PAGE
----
Because student loan debt is a major factor that prevents millennials from buying homes, paying off this debt can be the ticket to being able to purchase a home or move forward with their lives in other ways. Of course, when a person has a significant amount of debt, making progress on these loans may seem like an insurmountable task. However, there are certain ways that millennials can pay down their loans more quickly — even if they don’t have a lot of extra cash at their disposal.

Pay More Than the Minimum

First, consider paying more than the minimum payment each month. By adding as little as $50 to your payment each month, you can chip away at the principal, and shave hundreds or even thousands of dollars off of the total amount owed. The more that you can put towards your loans each month, the more quickly that you will pay them off — and the more money that you will save.

Make Payments Every 2 Weeks

Second, instead of making your payments every month, make your payments every two weeks. Because there are 52 weeks in the year, you will actually be making 26 payments, which is the equivalent of 13 monthly payments — an extra payment each year. This can help you reduce the total amount owed.

Consider Refinancing

Third, if you have private student loans, take a look at your options for refinancing loans. Refinancing is available through private lenders, for both private and federal student loans. It can help you reduce your interest rates, obtain a fixed interest rate and/or reduce the loan term. Each of these can help you save a significant amount of money on your loans, and it should help you pay down your debt sooner.

Student Loan Analyzer
Organizer your debts to pay off high-interest loans first

Plan, Plan, Plan

Fourth, create a strategy. If you have multiple loans, chances are good that they have different interest rates. Examine your loan documents, and list them in order of interest rate, from highest to lowest. Then pay them off, devoting the most money to the loan with the highest interest rate. Once that loan is paid off, you can then put the full amount that you were paying towards it to the loan with the next highest interest rate.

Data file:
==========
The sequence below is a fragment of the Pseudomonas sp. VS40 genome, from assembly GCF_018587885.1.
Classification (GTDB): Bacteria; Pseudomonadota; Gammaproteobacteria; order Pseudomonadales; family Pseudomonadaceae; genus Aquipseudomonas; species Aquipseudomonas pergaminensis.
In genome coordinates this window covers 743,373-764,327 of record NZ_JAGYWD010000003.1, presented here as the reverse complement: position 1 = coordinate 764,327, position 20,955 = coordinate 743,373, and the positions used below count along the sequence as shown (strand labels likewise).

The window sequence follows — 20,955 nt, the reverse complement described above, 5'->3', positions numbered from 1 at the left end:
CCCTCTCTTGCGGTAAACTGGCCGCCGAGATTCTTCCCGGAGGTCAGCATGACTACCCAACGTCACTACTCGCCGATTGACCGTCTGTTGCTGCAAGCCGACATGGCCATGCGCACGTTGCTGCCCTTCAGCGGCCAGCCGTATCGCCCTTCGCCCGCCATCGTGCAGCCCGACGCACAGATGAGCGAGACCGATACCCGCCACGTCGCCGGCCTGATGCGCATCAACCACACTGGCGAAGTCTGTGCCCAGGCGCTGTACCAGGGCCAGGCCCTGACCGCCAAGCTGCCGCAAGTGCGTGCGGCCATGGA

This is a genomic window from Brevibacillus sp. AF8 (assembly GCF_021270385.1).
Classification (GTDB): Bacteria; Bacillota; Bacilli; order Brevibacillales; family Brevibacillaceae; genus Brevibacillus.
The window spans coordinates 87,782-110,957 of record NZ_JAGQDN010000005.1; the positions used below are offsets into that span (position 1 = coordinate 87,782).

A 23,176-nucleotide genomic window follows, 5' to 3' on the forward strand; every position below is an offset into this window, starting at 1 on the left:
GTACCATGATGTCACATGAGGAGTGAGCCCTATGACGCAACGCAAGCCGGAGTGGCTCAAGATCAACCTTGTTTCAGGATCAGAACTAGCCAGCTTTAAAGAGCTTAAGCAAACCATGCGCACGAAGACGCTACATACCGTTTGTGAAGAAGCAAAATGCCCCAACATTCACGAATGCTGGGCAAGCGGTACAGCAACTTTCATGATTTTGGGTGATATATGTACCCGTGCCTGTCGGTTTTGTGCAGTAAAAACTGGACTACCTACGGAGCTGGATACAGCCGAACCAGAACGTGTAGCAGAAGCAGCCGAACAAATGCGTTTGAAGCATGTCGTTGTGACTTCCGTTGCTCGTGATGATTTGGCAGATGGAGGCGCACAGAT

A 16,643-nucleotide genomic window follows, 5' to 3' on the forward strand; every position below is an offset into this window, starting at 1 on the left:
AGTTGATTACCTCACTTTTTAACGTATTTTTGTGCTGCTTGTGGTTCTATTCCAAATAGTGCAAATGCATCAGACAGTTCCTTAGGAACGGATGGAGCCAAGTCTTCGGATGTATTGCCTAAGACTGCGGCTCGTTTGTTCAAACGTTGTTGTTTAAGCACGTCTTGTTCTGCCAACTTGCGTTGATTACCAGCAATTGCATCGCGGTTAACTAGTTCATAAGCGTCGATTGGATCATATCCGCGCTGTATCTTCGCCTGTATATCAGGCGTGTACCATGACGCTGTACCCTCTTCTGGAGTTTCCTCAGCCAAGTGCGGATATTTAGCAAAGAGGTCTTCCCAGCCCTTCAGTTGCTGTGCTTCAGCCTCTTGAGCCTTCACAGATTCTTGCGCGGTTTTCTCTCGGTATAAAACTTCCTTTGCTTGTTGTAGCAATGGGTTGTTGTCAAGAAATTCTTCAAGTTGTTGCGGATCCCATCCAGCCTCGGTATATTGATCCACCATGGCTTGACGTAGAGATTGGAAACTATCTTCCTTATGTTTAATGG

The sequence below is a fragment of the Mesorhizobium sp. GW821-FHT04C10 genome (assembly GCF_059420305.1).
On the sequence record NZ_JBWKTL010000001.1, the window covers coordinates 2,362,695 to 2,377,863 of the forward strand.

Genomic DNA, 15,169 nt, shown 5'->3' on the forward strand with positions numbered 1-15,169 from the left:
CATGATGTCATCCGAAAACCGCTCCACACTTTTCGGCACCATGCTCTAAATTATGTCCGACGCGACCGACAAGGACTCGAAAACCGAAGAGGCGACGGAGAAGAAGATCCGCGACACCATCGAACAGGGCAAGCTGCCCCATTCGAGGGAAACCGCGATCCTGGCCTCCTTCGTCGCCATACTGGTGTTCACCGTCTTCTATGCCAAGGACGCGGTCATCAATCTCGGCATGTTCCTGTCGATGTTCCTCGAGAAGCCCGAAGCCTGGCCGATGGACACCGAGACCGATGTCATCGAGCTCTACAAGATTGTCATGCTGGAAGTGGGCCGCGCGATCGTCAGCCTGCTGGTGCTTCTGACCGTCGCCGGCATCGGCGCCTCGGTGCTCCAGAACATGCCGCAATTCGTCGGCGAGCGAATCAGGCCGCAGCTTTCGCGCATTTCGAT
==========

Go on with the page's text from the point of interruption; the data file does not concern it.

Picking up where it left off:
Cut Unnecessary Spending

Fifth, whenever possible, cut your spending to put money towards your student loans. This may mean taking a roommate, getting rid of cable, or ditching your car in favor of public transportation. Each dollar that you save can go directly to your student loans — which can get you one step closer to your goal of being able to buy a house.

You’ve Got This!

While student loan debt can be onerous, it does not have to delay all of your dreams. By working hard to pay down your debt, you can make big purchases, like your first home. If you focus on your goals, then getting free from student loans is entirely possible — and so is home ownership.

Tom Fire of Fired Up MillennialsTom Fire blogs over at where he talks about his goal of achieving FIRE – Financial Independence/Retire Early. Tom loves exploring and talking about ways to make the best money decisions so money doesn’t ever have to be an obstacle. Follow him on Twitter @FIREdUpMillenn.